Mozilla has given the Tor network a capacity kick with the launch of 14 relays that will help distribute user traffic.
It included a pair of Juniper EX4200 switches and three HP SL170zG6 (48GB ram, 2*Xeon L5640, 2*1Gbps NIC) servers, along with a dedicated existing IP transit provider (2 X 10Gbps).
French Mozilla engineer Arzhel Younsi (@xionoxfr) said its network was designed to fall no lower than half of its network capacity in the event of maintenance or failure.
"The current design is fully redundant [which] allows us to complete maintenance or have node failure without impacting 100 percent of traffic ... the worst case scenario is a 50 percent loss of capacity," he said in a post.
"The design also allows us to easily add more servers in the event we need more capacity, with no anticipated impact."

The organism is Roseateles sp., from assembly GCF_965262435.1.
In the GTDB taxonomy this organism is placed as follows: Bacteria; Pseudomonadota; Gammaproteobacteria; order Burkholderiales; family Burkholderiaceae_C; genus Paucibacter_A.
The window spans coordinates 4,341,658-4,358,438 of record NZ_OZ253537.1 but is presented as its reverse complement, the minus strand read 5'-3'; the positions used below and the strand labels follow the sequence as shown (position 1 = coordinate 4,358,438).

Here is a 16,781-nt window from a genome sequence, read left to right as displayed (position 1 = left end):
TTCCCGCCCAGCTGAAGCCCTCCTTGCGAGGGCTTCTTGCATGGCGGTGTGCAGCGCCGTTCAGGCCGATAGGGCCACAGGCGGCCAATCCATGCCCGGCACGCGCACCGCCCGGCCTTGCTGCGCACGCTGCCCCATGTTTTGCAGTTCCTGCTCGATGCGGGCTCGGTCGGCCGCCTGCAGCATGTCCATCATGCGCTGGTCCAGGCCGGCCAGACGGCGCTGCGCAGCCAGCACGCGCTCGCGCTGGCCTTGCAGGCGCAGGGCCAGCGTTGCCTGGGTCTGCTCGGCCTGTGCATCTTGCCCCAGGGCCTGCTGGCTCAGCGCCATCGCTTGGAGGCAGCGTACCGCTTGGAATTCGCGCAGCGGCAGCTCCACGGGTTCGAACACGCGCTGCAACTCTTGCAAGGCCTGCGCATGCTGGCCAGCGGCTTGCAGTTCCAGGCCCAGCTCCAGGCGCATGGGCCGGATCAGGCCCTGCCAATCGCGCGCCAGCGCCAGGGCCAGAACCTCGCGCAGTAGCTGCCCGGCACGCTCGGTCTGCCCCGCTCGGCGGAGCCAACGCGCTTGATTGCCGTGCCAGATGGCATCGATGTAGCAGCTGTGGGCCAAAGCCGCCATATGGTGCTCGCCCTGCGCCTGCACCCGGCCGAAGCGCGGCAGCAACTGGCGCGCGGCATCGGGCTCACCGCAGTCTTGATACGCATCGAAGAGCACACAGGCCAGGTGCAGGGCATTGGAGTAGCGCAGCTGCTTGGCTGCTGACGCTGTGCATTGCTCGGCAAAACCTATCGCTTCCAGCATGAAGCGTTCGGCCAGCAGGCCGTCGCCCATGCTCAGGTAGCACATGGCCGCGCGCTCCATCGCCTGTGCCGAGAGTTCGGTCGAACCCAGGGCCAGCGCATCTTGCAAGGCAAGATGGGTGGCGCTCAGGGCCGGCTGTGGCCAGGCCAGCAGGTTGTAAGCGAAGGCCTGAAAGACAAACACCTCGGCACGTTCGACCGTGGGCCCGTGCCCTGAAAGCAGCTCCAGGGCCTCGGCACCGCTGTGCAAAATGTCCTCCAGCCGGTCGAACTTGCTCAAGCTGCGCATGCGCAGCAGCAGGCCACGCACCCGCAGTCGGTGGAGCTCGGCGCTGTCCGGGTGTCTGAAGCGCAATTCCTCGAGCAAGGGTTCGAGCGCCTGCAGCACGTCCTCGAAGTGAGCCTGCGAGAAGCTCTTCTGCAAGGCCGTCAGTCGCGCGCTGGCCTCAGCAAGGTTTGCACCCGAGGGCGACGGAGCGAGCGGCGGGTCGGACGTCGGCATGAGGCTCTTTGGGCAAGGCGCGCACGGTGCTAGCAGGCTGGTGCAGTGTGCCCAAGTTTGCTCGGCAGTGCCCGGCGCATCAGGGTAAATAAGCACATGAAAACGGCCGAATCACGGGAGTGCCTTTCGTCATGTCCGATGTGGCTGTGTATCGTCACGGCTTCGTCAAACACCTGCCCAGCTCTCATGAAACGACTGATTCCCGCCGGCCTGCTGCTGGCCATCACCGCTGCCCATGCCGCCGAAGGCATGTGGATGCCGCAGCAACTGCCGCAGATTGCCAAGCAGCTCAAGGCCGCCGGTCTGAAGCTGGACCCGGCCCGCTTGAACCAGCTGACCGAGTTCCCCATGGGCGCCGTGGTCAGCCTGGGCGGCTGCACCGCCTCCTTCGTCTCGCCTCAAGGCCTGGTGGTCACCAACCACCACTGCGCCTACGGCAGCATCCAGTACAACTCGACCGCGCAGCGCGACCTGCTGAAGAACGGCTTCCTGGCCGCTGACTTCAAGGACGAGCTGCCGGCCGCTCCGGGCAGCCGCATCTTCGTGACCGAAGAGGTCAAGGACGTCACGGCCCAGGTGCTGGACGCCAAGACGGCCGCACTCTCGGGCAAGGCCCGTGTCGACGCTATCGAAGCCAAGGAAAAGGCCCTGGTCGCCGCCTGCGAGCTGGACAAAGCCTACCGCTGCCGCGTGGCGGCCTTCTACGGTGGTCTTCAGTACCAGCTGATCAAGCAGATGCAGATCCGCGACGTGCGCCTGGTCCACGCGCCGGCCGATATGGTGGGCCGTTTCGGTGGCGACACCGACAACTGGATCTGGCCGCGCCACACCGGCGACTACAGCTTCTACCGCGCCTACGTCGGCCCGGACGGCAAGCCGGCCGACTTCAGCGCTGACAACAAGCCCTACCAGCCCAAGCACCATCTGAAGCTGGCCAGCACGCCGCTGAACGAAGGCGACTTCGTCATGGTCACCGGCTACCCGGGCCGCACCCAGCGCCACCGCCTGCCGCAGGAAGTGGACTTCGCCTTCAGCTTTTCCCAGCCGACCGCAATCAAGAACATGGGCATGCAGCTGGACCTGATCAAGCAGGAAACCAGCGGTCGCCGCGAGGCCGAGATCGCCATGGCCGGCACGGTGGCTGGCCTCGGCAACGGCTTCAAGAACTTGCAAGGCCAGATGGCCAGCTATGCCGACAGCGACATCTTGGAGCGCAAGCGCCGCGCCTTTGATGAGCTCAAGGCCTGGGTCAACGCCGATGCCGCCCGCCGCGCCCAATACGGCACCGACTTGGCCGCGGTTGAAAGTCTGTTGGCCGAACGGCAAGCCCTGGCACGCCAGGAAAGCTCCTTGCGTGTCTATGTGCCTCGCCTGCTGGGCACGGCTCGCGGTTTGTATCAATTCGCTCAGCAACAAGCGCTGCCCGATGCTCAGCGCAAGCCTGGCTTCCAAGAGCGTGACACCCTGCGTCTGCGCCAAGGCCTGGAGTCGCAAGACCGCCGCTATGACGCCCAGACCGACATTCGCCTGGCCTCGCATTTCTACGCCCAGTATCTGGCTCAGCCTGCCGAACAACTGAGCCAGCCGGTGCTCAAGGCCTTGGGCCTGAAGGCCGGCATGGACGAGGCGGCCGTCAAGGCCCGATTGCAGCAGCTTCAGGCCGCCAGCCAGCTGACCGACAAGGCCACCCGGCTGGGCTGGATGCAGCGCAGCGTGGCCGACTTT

The platform is not close to filling its bandwidth capacity and could receive further improvements including being moved into Mozilla's managed infrastructure and having IPv6 support.
Younsi noted the Tor element of Polaris was still considered an experiment as factors in running effective nodes such as throughput limits for middle and exit relays had to be better understood.
It used the open source Ansible platform for configuration management, a tool under consideration for in-house engineering use, and was secured with strict firewall filters, hardened operating systems and network devices, and edge filters.
"It is important to note that many of the security requirements align nicely with what's considered a good practices in general system and network administration," Younsi said.
Periodic internal and external security checks were set while graphs for 'everything' will be published using Observium to track efficiency.
The Polaris initiative was a effort of Mozilla, the Tor Project and the Centre for Democracy and Technology to help build more privacy controls into technology. ®